kindliness, humanity, benevolence, love to humankind

Why are faith and philanthropy so important?  I think the place to begin is to understand the origins of the words. In this case, I want to focus on the word “philanthropy”.  In Latin it is called philanthropia, meaning "kindliness, humanity, benevolence, love to mankind" (from gods, men, or things). Breaking the word down even further, phil means "loving" and anthropos means "mankind".

So one who is a philanthropist “loves mankind”, because s/he is giving what s/he possess and has value – whether emotional or financial - to another for her/his use, possession, and/or wellbeing. When I kiss my daughter and tell her I love her, I am a philanthropist. When my wife and I paid for her college education and helped her fulfill her aspirations, we were philanthropists. 

In simplest terms, philanthropy is the purest form of empathy; it is putting ourselves in the shoes of others and doing them good.

But what motivates us? As faithful people, our ethos and inspiration to be philanthropists is written in the Gospels and contained in the message of Christ. In John 13, verses 34 & 35, Jesus tells us, I give you a new commandment: love one another. As I have loved you, so you also should love one another. This is how all will know that you are my disciples, if you have love for one another.”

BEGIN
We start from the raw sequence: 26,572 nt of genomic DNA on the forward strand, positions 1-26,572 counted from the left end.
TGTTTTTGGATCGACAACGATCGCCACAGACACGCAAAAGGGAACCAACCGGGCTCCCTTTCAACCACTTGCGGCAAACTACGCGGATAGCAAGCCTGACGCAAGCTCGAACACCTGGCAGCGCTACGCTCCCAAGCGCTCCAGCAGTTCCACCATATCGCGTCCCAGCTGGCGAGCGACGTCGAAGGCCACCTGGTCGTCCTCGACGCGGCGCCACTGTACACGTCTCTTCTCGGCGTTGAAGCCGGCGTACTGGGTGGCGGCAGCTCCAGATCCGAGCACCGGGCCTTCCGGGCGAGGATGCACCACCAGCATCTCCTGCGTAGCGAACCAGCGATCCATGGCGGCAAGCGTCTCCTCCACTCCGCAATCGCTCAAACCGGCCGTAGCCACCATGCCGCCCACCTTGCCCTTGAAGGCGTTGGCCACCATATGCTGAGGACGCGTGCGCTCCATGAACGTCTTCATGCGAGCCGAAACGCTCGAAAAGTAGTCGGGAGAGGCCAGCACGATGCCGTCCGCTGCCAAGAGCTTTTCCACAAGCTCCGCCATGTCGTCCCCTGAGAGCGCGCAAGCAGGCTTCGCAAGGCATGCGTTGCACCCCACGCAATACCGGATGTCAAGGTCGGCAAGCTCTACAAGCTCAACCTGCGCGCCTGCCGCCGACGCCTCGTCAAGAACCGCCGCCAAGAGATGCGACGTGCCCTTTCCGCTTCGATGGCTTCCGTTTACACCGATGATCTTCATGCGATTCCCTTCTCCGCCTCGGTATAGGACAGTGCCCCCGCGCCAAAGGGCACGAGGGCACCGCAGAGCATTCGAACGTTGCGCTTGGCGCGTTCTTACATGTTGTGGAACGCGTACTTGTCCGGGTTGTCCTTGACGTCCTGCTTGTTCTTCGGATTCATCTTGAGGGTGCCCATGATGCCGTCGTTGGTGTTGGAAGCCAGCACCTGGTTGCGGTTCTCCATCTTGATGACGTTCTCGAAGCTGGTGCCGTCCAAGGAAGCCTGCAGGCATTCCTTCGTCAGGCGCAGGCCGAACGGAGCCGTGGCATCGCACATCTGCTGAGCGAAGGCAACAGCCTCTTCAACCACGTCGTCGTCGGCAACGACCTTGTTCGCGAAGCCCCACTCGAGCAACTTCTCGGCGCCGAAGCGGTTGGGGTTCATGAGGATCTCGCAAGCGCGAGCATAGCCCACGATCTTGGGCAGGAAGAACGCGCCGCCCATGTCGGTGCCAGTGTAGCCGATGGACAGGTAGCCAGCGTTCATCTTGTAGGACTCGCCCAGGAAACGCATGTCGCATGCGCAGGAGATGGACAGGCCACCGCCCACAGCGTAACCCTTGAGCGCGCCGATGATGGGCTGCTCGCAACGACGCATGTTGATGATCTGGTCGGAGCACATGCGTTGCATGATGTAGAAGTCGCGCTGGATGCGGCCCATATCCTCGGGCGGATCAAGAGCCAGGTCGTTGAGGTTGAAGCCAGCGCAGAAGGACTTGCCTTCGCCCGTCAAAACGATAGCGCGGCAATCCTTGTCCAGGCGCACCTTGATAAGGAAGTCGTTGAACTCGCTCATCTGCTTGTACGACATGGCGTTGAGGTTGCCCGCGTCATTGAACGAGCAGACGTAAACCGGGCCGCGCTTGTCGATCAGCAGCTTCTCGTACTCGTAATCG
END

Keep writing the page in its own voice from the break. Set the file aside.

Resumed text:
Can someone who is not Christian be a philanthropist? Yes, of course. But can a follower of Christ not be a philanthropist? NO!

I am certain we all believe we are generous with our time, talents and treasures, but if the measure is what God does and gives everyday, I know I have much work to do. But this isn’t an obligation, nor is there an expectation of anything in return. If these were the reasons we give, they would not make us philanthropists, lovers of mankind;  they would make us barterers – I give you this and you give me that.

Our faith and philanthropy go together. In fact they are inseparable since they are both callings to love as God has loved us.